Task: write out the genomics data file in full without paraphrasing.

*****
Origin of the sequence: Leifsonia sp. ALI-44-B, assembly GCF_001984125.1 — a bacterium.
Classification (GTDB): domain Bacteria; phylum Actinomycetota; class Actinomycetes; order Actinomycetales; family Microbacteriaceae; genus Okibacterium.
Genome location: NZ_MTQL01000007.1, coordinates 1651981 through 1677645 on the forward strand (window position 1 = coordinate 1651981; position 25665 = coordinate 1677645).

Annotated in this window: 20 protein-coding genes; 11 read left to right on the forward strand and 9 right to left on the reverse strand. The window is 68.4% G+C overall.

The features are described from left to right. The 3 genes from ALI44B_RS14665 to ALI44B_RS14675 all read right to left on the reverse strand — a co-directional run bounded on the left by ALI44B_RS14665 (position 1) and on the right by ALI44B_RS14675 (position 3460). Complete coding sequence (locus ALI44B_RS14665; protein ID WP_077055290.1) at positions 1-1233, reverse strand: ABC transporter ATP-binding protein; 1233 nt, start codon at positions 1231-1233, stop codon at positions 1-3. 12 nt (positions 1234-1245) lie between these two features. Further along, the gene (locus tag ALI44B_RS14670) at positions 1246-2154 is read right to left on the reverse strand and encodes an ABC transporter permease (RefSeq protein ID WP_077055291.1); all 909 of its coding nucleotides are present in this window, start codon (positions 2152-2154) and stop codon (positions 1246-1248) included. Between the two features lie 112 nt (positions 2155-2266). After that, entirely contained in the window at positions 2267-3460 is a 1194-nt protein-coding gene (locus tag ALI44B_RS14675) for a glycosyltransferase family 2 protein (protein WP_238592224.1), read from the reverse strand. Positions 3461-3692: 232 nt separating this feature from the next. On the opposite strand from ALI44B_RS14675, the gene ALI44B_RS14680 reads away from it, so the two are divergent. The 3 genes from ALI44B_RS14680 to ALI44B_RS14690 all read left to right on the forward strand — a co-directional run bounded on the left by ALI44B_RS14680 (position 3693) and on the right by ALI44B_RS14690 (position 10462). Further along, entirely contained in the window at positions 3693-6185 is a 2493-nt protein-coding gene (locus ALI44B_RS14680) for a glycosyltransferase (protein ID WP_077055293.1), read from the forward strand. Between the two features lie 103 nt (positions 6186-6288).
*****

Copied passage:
Origin of the sequence: Leifsonia sp. ALI-44-B, assembly GCF_001984125.1 — a bacterium.
Classification (GTDB): domain Bacteria; phylum Actinomycetota; class Actinomycetes; order Actinomycetales; family Microbacteriaceae; genus Okibacterium.
Genome location: NZ_MTQL01000007.1, coordinates 1651981 through 1677645 on the forward strand (window position 1 = coordinate 1651981; position 25665 = coordinate 1677645).

Annotated in this window: 20 protein-coding genes; 11 read left to right on the forward strand and 9 right to left on the reverse strand. The window is 68.4% G+C overall.

The features are described from left to right. The 3 genes from ALI44B_RS14665 to ALI44B_RS14675 all read right to left on the reverse strand — a co-directional run bounded on the left by ALI44B_RS14665 (position 1) and on the right by ALI44B_RS14675 (position 3460). Complete coding sequence (locus ALI44B_RS14665; protein ID WP_077055290.1) at positions 1-1233, reverse strand: ABC transporter ATP-binding protein; 1233 nt, start codon at positions 1231-1233, stop codon at positions 1-3. 12 nt (positions 1234-1245) lie between these two features. Further along, the gene (locus tag ALI44B_RS14670) at positions 1246-2154 is read right to left on the reverse strand and encodes an ABC transporter permease (RefSeq protein ID WP_077055291.1); all 909 of its coding nucleotides are present in this window, start codon (positions 2152-2154) and stop codon (positions 1246-1248) included. Between the two features lie 112 nt (positions 2155-2266). After that, entirely contained in the window at positions 2267-3460 is a 1194-nt protein-coding gene (locus tag ALI44B_RS14675) for a glycosyltransferase family 2 protein (protein WP_238592224.1), read from the reverse strand. Positions 3461-3692: 232 nt separating this feature from the next. On the opposite strand from ALI44B_RS14675, the gene ALI44B_RS14680 reads away from it, so the two are divergent. The 3 genes from ALI44B_RS14680 to ALI44B_RS14690 all read left to right on the forward strand — a co-directional run bounded on the left by ALI44B_RS14680 (position 3693) and on the right by ALI44B_RS14690 (position 10462). Further along, entirely contained in the window at positions 3693-6185 is a 2493-nt protein-coding gene (locus ALI44B_RS14680) for a glycosyltransferase (protein ID WP_077055293.1), read from the forward strand. Between the two features lie 103 nt (positions 6186-6288).